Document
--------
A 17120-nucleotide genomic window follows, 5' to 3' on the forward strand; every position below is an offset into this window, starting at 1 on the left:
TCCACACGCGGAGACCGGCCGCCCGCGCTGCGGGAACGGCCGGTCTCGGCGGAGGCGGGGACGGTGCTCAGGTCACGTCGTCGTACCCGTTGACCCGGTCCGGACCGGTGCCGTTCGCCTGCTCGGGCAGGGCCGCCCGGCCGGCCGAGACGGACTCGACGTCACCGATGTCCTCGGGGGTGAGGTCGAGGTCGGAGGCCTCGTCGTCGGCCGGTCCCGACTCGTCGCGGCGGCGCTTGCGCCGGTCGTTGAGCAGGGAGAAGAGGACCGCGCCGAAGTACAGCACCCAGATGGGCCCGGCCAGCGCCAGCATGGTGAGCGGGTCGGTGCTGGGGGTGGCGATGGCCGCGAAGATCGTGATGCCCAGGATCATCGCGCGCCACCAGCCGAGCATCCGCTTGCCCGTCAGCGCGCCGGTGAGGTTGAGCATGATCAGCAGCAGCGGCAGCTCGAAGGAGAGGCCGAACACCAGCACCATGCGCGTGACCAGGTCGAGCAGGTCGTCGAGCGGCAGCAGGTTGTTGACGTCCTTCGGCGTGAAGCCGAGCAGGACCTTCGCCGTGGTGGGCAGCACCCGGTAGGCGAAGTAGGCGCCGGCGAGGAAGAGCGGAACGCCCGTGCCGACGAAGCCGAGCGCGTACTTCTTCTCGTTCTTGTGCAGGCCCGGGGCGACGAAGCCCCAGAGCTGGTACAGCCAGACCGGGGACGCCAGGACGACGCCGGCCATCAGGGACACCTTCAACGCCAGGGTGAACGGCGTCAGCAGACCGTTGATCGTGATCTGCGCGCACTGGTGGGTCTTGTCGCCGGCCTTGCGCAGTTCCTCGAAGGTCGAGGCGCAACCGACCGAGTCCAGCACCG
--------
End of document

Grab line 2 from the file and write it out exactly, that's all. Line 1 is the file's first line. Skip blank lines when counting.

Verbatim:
TCCACACGCGGAGACCGGCCGCCCGCGCTGCGGGAACGGCCGGTCTCGGCGGAGGCGGGGACGGTGCTCAGGTCACGTCGTCGTACCCGTTGACCCGGTCCGGACCGGTGCCGTTCGCCTGCTCGGGCAGGGCCGCCCGGCCGGCCGAGACGGACTCGACGTCACCGATGTCCTCGGGGGTGAGGTCGAGGTCGGAGGCCTCGTCGTCGGCCGGTCCCGACTCGTCGCGGCGGCGCTTGCGCCGGTCGTTGAGCAGGGAGAAGAGGACCGCGCCGAAGTACAGCACCCAGATGGGCCCGGCCAGCGCCAGCATGGTGAGCGGGTCGGTGCTGGGGGTGGCGATGGCCGCGAAGATCGTGATGCCCAGGATCATCGCGCGCCACCAGCCGAGCATCCGCTTGCCCGTCAGCGCGCCGGTGAGGTTGAGCATGATCAGCAGCAGCGGCAGCTCGAAGGAGAGGCCGAACACCAGCACCATGCGCGTGACCAGGTCGAGCAGGTCGTCGAGCGGCAGCAGGTTGTTGACGTCCTTCGGCGTGAAGCCGAGCAGGACCTTCGCCGTGGTGGGCAGCACCCGGTAGGCGAAGTAGGCGCCGGCGAGGAAGAGCGGAACGCCCGTGCCGACGAAGCCGAGCGCGTACTTCTTCTCGTTCTTGTGCAGGCCCGGGGCGACGAAGCCCCAGAGCTGGTACAGCCAGACCGGGGACGCCAGGACGACGCCGGCCATCAGGGACACCTTCAACGCCAGGGTGAACGGCGTCAGCAGACCGTTGATCGTGATCTGCGCGCACTGGTGGGTCTTGTCGCCGGCCTTGCGCAGTTCCTCGAAGGTCGAGGCGCAACCGACCGAGTCCAGCACCG